Lessons from Deep Water

Paper reviews major findings from the Deepwater Horizon spill ten years afterward

Ten years ago this month, a powerful explosion destroyed an oil rig in the Gulf of Mexico, killing 11 workers and injuring 17 others. Over a span of 87 days, the Deepwater Horizon’s Macondo Well released an estimated 168 million gallons of oil and 170,000 tonnes of natural gas into the ocean, making it the largest accidental marine oil spill in history.

A team of researchers, including UC Santa Barbara’s Professor David Valentine, quickly mobilized to study the unprecedented disaster, investigating its effects on the ocean’s interior, including the seafloor and animals such as deep-sea corals, while also tracking dispersants used to keep the oil from reaching the shoreline. A review paper, published in the journal Nature Reviews Earth & Environment, details what scientists have learned from studying the spill over the past decade.

“So many lessons were learned during the Deepwater Horizon disaster that it seemed appropriate and timely to consider those lessons in the context of a review,” said coauthor Elizabeth Kujawinski, a geochemist at Woods Hole Oceanographic Institution. “We found that much good work had been done on oil weathering and oil degradation by microbes, with significant implications for future research and response activities.”

“Going in we knew just a little about the ecosystem in the deep gulf,” said UC Santa Barbara’s Valentine, “and the Deepwater Horizon was this forbidden experiment that created observable reverberations for years throughout the deep sea ecosystem in the Gulf of Mexico.”

The event provided a wealth of information about the chemistry and microbiology of deep and shallow ocean ecosystems, including their response to environmental change. It also allowed scientists to study how carbon-containing molecules behave in the ocean. “We’ve discovered that microbial life has many tricks up its sleeve when it comes to taking on oily environments,” said Valentine, who is leading a new campus initiative to capitalize on these microbial tricks toward bioenergy generation and pollution cleanup.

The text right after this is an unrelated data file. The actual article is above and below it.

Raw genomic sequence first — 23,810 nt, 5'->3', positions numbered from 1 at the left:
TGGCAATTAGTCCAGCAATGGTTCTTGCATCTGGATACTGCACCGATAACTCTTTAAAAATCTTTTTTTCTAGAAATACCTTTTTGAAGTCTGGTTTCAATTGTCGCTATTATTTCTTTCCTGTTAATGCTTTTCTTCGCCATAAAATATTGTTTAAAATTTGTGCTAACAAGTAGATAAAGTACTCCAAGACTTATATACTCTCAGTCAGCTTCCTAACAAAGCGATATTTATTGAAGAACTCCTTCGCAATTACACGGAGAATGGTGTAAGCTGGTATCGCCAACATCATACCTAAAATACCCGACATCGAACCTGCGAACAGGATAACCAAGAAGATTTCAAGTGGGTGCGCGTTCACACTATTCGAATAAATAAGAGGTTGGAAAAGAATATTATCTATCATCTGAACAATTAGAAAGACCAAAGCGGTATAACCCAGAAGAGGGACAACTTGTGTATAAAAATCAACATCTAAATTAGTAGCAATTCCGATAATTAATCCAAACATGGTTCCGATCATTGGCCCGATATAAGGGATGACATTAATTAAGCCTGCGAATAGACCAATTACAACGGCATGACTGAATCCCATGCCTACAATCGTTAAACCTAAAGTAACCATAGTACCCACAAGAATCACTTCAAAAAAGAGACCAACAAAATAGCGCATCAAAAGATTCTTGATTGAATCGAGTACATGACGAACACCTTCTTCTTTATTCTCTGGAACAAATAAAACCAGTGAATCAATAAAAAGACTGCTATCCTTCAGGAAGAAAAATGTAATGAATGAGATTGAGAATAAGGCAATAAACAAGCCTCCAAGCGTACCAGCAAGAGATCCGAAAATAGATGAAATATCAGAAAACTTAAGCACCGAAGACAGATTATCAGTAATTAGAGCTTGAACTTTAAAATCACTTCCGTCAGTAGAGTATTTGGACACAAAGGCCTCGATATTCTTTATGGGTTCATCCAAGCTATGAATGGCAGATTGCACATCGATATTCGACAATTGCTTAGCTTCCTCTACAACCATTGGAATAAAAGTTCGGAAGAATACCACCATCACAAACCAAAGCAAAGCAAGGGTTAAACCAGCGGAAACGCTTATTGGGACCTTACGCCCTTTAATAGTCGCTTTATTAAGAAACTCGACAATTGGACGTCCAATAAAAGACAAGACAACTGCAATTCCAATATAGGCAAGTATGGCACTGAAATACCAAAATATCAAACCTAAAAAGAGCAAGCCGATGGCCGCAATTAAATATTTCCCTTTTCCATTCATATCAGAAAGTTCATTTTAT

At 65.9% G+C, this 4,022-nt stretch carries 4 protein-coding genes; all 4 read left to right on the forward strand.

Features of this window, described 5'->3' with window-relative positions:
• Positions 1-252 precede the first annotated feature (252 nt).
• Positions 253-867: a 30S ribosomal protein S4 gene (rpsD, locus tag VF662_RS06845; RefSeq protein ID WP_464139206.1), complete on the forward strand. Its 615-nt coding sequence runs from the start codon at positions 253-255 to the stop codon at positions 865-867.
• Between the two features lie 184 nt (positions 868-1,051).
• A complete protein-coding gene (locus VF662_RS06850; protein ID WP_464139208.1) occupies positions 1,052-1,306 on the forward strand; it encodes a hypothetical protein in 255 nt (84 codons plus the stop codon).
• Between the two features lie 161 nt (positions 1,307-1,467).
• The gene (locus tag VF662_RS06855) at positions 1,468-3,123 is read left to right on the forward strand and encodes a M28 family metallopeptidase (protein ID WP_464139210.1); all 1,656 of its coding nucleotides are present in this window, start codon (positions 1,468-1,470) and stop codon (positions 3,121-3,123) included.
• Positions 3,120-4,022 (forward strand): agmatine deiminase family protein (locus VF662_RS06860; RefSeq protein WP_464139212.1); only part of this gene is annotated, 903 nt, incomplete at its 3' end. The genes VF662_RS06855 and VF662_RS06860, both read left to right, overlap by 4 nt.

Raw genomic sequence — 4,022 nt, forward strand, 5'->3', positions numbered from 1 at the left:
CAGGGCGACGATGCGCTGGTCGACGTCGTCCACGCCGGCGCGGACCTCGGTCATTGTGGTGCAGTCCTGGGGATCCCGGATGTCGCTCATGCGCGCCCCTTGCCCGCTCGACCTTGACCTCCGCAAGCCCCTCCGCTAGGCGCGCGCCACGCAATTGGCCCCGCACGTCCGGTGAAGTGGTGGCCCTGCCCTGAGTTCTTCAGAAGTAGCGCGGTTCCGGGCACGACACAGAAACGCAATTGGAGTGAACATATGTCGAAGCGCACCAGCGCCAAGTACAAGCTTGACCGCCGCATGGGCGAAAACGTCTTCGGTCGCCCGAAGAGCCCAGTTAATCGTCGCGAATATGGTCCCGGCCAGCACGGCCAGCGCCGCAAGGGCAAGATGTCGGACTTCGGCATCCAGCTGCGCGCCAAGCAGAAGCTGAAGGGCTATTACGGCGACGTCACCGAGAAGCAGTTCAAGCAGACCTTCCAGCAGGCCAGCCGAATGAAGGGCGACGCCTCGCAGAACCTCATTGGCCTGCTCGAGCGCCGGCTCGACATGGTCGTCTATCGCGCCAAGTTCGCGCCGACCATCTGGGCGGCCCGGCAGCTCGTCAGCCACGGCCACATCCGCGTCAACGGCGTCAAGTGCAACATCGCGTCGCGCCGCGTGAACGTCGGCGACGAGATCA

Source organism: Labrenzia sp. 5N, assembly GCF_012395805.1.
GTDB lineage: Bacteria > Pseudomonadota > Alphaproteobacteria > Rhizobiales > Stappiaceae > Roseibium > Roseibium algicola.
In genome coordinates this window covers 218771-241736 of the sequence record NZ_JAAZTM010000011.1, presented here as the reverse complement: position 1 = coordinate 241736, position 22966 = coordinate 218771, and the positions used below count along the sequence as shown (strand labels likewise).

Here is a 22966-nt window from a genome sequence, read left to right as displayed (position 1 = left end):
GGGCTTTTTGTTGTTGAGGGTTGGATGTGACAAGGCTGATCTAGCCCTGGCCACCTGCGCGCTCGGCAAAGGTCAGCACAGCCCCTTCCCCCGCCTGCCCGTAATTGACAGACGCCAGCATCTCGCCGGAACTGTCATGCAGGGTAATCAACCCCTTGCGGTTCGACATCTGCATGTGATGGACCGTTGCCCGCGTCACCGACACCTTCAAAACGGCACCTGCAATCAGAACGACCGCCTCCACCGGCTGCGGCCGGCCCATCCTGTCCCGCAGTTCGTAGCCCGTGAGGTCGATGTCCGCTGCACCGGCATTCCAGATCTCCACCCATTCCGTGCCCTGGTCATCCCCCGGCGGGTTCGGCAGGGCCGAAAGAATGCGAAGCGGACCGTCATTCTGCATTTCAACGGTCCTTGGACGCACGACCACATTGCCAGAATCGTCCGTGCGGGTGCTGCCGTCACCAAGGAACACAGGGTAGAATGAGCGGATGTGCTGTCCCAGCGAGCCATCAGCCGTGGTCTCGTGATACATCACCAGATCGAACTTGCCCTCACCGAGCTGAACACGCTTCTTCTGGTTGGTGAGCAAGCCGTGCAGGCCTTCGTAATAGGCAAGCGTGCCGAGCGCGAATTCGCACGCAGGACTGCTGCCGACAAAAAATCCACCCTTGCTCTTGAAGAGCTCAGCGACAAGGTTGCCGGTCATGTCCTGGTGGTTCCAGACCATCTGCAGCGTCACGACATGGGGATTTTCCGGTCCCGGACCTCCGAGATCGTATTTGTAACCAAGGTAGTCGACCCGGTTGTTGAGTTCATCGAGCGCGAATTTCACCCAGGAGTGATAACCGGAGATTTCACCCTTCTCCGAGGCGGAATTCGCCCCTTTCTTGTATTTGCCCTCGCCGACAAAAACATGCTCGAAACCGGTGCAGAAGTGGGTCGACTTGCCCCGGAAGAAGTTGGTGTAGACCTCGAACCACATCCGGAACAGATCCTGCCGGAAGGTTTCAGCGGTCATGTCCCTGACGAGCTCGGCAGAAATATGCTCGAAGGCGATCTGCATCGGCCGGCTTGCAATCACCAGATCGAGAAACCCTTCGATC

“One of the big takeaways is that the oil doesn’t just float and hang around,” added Christopher Reddy, a coauthor also from Woods Hole. “A huge amount of oil that didn’t evaporate was pummeled by sunlight, changing its chemistry. That’s something that wasn’t seen before, so now we have insight into this process.”

The use of chemical dispersants, released for the first time in a deep ocean oil spill, remains one of the most controversial debates in the aftermath of Deepwater Horizon. Studies offer conflicting conclusions about whether dispersants released in the deep sea reduced the amount of oil that reached the ocean surface, and the results are ambiguous about whether dispersants helped microbes break down the oil at all.

“I think the biggest unknowns still center on the impact of dispersants on oil distribution in seawater and their role in promoting—or inhibiting—microbial degradation of the spilled oil,” said Kujawinski.

Though the authors caution that the lessons learned from the Deepwater Horizon release may not be applicable to all spills, the review highlights advances in oil chemistry, microbiology, and technology that may be useful at other deep-sea drilling sites and shipping lanes in the Arctic. The authors call on the research community to work collaboratively to understand the complex environmental responses at play in cold climates, where the characteristics of oil are significantly different from the Gulf of Mexico.

“While it is the nature of science that we've introduced as many questions as we've resolved, I do think we are in a better place to understand, predict, and respond to major spills” Valentine said.

“Still, we've also learned from history that our readiness cycles,” he added. “We gradually become complacent as institutional memories and expertise fade. Until the next event.”

Additional authors of the review are chemist Ryan P. Rodgers (Florida State University), microbiologists J. Cameron Thrash (University of Southern California, Los Angeles), and Helen K. White (Haverford College).

Funding for this review was provided by the National Science Foundation.

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